Old English sceadu

from Wiktionary, Creative Commons Attribution/Share-Alike License

Old English sceadwian

Examples

  • "It must be a very delicate shade of drab," she wrote, and lest he should get too intense an idea, she would call it a _tint_ of a _shade_ of drab, or, better yet, a _hint_ of a tint of a shade of drab would describe exactly what she meant, and be so entirely unique, and lovely, and recherché.

    Miss McDonald

  • The label shade echoes the mascara shade, and it's a good representation.

    Epinions Recent Content for Home

  • Only early spring bloomers, like the hepaticas and trilliums, grow in what we call shade -- though at the time of their growth and bloom they have the sunlight through the leafless tree branches.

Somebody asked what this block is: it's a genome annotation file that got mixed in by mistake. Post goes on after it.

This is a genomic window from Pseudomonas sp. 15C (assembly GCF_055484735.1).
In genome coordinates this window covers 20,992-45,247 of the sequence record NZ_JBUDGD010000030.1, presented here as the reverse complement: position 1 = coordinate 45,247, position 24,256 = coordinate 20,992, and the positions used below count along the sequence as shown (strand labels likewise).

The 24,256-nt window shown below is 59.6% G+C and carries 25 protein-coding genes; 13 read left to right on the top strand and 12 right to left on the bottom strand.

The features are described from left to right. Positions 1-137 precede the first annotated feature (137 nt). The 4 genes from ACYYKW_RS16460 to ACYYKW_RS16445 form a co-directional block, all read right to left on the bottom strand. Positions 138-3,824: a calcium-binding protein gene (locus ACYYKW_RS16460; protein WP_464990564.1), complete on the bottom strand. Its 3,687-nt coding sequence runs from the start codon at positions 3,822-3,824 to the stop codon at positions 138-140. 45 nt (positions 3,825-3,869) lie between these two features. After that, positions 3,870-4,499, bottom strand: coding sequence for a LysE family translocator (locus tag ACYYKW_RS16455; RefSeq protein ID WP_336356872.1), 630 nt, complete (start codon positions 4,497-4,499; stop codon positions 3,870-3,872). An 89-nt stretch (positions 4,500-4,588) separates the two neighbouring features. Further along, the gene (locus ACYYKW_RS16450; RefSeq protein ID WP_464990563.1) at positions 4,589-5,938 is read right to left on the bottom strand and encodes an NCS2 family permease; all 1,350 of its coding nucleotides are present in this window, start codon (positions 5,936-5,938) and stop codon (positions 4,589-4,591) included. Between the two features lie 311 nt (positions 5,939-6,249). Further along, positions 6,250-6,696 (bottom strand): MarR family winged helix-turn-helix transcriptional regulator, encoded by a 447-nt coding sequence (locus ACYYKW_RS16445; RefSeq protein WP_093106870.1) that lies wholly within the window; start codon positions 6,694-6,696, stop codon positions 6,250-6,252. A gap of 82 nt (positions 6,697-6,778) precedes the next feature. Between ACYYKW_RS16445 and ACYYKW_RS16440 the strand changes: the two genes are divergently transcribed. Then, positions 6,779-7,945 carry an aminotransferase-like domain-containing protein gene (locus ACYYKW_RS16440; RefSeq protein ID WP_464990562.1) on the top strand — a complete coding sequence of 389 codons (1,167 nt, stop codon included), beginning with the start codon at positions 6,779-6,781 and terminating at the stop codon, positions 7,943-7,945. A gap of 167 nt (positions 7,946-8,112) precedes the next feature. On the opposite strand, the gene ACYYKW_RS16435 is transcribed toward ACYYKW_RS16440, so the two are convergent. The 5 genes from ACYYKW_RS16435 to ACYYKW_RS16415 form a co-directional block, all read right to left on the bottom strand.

Making a Garden of Perennials

  • But either to write or draw with the thermometer at 100 deg. in the shade is a task so laborious, and one's energies become so lymphatic under the moistening influences of heat, that I must content me with relating facts and eschew the realms of fancy.

    The Civil War In America.

  • Close by the shade is the sunshine; look into the dwelling opposite.

    Stuart of Dunleath: A Story of Modern Times

  • The new shade is called “blush” and is a much more understated color than the the original blood red version.

    TWILIGHT SAGA NEWS FOR JUNE 10TH:NEW PACK CLIP, DAVID SLADE, CAST APPEARANCES | Open Society Book Club Discussions and Reviews

  • In all my fantastic biographies-she married an architect, scrolled on columns; she stopped writing and made tables; she was a professor so controversial the German universities erased her name-I never knew the history of that stubble, the thin shade along the jaw that most fascinated me.